Historical and archaeological accuracy isn’t a high priority for The Mummy, the latest attempt to resurrect a big-budget cinematic franchise.
Such intricacies are hardly important to this action spectacle that provides a cross-training opportunity for Tom Cruise prior to the next Mission: Impossible installment.
The charismatic Cruise is certainly in his comfort zone as a globetrotting hero who emerges from shootouts and explosions with nary a scratch. It’s a transparent attempt to launch another franchise he can add to his portfolio, since even at age 54, he still makes the requisite physical rigors seem effortless.
“You can’t keep the past buried forever,” explains an early warning from Dr. Henry Jekyll (Russell Crowe), whose infamous alter-ego also makes an appearance later. So you know it will go unheeded by Nick (Cruise), a wisecracking American military contractor in Iraq — formerly Mesopotamia — who happens upon some ancient ruins beneath the desert sand.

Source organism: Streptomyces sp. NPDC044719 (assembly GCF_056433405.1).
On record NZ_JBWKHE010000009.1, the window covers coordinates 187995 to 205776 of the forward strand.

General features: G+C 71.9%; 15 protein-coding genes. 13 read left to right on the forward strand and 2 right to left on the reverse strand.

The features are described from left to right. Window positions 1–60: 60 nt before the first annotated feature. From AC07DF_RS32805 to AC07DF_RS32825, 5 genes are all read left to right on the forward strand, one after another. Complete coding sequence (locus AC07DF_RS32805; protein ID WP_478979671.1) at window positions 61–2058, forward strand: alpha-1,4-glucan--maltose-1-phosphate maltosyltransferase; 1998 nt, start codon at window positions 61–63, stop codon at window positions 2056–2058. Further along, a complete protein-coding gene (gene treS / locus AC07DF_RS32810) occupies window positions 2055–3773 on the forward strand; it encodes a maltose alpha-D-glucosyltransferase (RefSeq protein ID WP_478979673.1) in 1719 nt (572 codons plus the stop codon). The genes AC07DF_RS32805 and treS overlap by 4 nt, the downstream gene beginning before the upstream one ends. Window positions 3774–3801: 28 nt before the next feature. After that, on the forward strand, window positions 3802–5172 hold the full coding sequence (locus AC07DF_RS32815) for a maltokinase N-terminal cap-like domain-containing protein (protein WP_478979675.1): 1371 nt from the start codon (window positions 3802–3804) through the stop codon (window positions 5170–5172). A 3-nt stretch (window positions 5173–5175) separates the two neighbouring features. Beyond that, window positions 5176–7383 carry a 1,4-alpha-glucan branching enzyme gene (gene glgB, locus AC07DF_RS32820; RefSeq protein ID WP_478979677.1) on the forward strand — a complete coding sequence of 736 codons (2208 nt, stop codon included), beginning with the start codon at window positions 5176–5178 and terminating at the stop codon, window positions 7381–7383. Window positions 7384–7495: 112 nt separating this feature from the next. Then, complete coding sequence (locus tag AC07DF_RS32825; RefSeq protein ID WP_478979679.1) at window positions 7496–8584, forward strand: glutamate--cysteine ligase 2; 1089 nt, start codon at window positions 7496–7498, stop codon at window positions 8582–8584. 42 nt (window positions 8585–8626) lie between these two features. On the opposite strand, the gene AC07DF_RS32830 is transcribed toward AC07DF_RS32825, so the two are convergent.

Despite more warnings to stay away, Nick and his colleague (Jake Johnson) do the opposite, seeing the discovery as a chance to bag some valuable jewels. However, when they do so, they awaken the corpse of a malevolent 12th century queen (Sofia Boutella) who’s not exactly a morning person.
So Nick teams with a scientist (Annabelle Wallis) to dodge rats, spiders, bats, zombies, shifting rock formations, and everything else in the supernatural arsenal of mummified royalty seeking revenge on the world for some 900-year-old wrongs.
Noteworthy for its inclusion of more women in its lead roles, this version of The Mummy certainly amps up the action compared to previous incarnations, including those starring Boris Karloff in 1932 and Brendan Fraser in 1999. The idea, of course, is to fill the screen with constant motion to distract from the threadbare plot and flimsy character development.
As a result, director Alex Kurtzman (People Like Us) keeps the pace lively with some visually imaginative action sequences — such as a genuinely exciting sequence aboard an out-of-control airplane that feels like it belongs in a different movie — and abundant special effects.
Of course, once you dig beneath the slick surface, it’s all quite formulaic and predictable, hardly bothering to explain the logic behind its mix of ancient Egyptian legends, contemporary military conflict and modern scientific exploration. No matter how often it’s buried, this is yet another big-screen concept that never seems to die.